“I'm delighted she's being released. The fact that they held her, arrested her, put her in jail is outrageous and says a lot about them. And the trade they've made says a lot about both of us. We care about an individual, a human being, it’s symbolic that we go to great lengths to recover our citizens. At the same time, who do they want to get back? An arms dealer. It’s symbolic of our two nations. I’m very disappointed that Paul Whelan was not part of this trade. I would think that our focus ought to be bringing people home based on who’s been there the longest, as opposed to who perhaps, is the most publicly known figure. But I’m sure the administration did their very best to get Paul out. And hopefully we’ll see him out soon.” - Sen. Mitt Romney (R-Utah) (Video: Washington Post Live)
“Have some people lost their way? Yes. Are others filled with a vision for the future? Absolutely. I think we’ve got 12 people or more that would like to be president, that are thinking of running in 2024. If President Trump continues in his campaign, I’m not sure anyone of them can make it through and beat him. I think he’s got such a strong base of 30 or 40 percent of the Republican voters, maybe more. It’s going to be hard to knock him off as our nominee. If he became our nominee, I think he loses again … I voted to remove him from office twice … It’s not just because he loses … but it’s also he’s simply not a person who I want to have the reins of the government of the United States … I hope that we find someone in my party who has those qualities to lead America to a better future.” - Sen. Mitt Romney (R-Utah) (Video: Washington Post Live)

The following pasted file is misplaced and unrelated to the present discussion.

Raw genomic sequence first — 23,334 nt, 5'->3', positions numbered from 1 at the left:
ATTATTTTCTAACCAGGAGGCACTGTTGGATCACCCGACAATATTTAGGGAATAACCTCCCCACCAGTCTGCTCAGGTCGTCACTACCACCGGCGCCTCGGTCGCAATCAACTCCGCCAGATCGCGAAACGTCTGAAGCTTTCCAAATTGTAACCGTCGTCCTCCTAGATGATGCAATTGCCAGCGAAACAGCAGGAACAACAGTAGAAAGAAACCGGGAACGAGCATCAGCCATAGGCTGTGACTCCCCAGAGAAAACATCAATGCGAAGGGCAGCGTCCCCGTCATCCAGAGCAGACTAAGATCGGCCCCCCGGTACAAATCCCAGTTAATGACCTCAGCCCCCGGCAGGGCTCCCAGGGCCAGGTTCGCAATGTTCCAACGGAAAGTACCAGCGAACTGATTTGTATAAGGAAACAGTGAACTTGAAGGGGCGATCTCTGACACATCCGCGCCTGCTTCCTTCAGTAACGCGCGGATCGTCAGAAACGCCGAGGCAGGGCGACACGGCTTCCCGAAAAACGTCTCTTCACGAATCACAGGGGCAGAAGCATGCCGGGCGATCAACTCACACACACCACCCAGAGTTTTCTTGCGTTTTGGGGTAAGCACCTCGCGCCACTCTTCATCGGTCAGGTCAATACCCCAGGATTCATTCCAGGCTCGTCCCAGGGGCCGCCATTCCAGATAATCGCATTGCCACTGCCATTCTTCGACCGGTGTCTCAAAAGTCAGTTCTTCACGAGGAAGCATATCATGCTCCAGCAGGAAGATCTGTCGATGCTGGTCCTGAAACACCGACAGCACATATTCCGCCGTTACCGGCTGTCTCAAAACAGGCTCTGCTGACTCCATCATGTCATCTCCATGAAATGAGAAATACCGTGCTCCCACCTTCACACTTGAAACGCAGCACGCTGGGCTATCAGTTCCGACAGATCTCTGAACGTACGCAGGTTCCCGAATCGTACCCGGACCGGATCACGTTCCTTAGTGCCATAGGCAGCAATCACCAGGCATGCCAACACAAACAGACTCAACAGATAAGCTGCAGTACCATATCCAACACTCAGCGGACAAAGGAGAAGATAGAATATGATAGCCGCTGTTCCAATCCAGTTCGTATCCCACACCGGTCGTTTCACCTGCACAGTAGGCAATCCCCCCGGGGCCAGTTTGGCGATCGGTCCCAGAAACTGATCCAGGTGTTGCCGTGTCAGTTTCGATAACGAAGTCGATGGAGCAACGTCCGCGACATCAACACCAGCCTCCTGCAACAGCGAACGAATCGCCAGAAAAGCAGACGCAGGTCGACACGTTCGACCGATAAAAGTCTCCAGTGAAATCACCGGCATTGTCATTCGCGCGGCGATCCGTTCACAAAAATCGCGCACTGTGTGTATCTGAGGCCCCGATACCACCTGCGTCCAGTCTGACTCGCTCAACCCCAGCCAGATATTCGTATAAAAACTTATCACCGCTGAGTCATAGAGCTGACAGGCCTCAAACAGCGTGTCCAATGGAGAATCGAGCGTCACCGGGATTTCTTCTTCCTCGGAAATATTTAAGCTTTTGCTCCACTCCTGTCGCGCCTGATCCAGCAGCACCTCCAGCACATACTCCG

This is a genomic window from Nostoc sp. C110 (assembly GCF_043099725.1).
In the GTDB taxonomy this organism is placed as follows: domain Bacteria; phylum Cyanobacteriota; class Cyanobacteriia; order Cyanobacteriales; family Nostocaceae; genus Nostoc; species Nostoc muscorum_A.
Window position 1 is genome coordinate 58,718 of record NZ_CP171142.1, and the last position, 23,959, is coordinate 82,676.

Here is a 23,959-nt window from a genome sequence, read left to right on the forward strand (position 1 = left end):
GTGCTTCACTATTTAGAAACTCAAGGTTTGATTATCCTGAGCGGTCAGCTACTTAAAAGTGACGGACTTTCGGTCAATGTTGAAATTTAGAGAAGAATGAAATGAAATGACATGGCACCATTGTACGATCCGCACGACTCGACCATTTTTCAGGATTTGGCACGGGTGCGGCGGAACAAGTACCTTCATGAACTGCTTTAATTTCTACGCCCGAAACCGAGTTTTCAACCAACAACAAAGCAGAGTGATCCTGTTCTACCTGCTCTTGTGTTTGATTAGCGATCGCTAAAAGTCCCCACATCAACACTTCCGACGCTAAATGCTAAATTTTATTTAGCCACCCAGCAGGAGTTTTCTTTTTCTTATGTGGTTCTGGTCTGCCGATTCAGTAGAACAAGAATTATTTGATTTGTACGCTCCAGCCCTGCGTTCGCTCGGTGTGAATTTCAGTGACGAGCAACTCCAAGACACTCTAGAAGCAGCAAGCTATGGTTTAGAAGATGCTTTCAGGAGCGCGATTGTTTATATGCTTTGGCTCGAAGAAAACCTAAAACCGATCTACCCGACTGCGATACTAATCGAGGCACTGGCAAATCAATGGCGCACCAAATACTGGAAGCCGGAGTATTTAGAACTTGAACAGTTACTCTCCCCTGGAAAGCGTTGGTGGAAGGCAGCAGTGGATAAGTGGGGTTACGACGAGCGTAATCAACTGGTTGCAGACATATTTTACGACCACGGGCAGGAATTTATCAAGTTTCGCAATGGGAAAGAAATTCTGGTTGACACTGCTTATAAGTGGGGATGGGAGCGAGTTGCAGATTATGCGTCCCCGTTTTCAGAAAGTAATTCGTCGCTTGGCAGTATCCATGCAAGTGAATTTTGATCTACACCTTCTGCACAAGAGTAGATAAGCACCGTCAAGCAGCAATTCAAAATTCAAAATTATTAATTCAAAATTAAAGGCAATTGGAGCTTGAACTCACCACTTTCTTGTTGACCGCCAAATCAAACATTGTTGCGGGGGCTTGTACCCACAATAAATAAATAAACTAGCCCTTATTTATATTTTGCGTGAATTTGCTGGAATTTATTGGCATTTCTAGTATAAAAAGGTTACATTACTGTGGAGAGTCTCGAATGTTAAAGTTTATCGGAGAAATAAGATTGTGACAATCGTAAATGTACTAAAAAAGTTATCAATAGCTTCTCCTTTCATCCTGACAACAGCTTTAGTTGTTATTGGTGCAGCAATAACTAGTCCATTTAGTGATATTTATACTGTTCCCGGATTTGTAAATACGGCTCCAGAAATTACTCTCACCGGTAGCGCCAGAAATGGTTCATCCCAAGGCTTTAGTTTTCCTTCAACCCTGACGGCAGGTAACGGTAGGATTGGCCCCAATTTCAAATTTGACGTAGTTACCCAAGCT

“For me, the reason for a price on carbon is to create massive incentive for the private sector to innovate … A lot of what we’re doing sounds good, but won’t make a difference … We do things that are politically attractive … We have to do things that will be adopted everywhere. Not just things that make us feel better about ourselves here. Those things, nice to do. They’re not harmful to do necessarily. But when we spend a lot of money to do them and divert from the real answers then I think they can be counterproductive." - Sen. Mitt Romney (R-Utah) (Video: Washington Post Live)
“There’s not enough being done coming out of [COP.] There are several things that we can really do that would change the trajectory. The folks at MIT built a model … and the only thing that had a major impact was having a price on carbon. A carbon tax … that’s the only thing that has a significant impact … The Democratic Party had an opportunity, this year … they could’ve put in place that carbon tax … They didn’t do it on their own. You can’t blame Republicans when Democrats change tax law, spent $1.9 trillion … entirely on their own. This is something they could’ve done and should’ve done. This is not going to happen very often, where you have one party in charge of the House, the Senate and The White House. They could’ve done it. It was an opportunity that was missed and we’ll be very sorry for that for a long time.” - Sen. Mitt Romney (R-Utah) (Video: Washington Post Live)

John Kerry

U.S. Special Presidential Envoy for Climate

Sen. Mitt Romney